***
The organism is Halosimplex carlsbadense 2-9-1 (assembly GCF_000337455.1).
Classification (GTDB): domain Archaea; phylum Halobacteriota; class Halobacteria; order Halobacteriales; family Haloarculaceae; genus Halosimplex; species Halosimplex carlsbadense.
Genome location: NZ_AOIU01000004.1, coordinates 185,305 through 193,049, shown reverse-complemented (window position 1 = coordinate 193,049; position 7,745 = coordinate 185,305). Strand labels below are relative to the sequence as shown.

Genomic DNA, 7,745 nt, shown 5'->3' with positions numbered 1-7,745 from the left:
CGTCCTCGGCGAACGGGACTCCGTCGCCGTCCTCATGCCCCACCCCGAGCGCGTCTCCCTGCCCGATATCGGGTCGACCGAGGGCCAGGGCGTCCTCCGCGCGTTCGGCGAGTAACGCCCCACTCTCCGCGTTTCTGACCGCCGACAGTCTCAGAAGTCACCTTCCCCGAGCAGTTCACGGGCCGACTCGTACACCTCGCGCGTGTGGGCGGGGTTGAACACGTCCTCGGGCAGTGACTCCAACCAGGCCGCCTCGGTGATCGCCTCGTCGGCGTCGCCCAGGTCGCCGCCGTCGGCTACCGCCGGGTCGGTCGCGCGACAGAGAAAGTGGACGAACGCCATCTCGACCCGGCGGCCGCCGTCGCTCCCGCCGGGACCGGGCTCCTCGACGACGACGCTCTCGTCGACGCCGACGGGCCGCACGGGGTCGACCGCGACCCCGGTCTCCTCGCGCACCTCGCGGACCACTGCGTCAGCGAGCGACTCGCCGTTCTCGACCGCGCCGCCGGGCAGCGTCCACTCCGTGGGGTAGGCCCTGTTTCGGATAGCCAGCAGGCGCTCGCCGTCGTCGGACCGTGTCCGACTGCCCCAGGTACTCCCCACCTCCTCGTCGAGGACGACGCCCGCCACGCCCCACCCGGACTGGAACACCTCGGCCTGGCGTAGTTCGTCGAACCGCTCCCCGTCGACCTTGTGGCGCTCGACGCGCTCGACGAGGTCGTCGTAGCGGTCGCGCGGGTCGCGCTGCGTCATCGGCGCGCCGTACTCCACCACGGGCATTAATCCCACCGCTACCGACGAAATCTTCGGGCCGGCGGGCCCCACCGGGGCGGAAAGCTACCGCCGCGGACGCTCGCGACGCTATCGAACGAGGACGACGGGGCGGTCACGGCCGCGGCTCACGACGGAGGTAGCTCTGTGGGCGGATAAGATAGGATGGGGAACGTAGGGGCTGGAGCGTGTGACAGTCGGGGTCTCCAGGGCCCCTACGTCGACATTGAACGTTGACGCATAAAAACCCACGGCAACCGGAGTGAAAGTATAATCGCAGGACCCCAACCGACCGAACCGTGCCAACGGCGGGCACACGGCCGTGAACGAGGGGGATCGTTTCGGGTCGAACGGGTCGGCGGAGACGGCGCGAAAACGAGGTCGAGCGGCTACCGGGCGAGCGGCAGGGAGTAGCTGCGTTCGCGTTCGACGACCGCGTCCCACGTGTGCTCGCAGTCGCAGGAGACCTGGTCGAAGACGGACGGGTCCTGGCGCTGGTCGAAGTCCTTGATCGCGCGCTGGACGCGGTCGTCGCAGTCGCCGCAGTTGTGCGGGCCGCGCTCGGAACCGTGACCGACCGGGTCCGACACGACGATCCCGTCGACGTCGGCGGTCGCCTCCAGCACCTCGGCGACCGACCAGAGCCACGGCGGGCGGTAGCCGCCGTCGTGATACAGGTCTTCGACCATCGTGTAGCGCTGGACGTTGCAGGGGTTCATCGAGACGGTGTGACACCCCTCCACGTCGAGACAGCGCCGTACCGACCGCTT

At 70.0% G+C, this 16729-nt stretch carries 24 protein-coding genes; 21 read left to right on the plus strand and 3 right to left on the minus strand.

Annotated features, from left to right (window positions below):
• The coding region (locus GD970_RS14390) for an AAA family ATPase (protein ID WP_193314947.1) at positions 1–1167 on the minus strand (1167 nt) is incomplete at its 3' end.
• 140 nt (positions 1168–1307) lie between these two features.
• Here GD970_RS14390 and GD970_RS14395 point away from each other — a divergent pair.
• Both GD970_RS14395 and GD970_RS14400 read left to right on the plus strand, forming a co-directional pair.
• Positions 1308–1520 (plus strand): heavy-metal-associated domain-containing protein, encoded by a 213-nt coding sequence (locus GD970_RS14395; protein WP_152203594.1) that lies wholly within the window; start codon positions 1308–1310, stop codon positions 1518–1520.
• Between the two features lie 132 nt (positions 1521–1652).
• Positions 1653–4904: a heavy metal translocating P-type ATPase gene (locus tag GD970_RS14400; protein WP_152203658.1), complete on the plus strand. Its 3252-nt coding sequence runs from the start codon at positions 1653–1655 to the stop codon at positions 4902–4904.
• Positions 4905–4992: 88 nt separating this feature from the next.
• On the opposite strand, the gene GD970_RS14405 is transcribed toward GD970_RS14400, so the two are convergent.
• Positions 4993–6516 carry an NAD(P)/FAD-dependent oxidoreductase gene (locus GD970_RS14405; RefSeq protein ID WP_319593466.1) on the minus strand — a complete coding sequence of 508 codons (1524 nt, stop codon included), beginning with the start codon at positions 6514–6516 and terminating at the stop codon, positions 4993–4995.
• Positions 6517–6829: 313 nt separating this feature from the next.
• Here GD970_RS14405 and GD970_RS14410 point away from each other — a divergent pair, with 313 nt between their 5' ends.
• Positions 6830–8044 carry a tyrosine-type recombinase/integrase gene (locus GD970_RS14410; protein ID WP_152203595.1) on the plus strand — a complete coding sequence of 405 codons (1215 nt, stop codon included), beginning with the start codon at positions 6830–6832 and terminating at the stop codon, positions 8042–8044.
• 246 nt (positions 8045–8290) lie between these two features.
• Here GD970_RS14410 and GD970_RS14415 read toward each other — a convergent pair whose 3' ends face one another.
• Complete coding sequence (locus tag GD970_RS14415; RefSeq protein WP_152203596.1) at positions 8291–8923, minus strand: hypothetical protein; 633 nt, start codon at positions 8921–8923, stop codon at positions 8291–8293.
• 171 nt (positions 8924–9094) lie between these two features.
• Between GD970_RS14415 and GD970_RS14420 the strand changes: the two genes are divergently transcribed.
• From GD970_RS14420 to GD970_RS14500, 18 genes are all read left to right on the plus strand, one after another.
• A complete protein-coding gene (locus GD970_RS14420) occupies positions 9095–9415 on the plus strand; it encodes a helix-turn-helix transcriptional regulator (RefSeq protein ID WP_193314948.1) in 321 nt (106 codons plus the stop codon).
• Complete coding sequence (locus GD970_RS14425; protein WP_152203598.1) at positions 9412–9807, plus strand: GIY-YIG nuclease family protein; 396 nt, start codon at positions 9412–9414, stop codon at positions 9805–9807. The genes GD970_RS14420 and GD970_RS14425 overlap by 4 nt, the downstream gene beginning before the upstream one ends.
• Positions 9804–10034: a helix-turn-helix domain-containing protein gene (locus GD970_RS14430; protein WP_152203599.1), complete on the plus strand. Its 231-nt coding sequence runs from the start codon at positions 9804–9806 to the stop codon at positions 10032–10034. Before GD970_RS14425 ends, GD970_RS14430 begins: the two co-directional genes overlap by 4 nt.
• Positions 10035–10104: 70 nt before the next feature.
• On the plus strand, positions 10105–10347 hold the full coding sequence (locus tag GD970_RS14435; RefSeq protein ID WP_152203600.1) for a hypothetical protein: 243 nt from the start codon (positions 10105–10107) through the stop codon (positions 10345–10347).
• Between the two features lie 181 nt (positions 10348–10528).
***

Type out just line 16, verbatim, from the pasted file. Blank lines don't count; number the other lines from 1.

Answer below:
• On the opposite strand, the gene GD970_RS14405 is transcribed toward GD970_RS14400, so the two are convergent.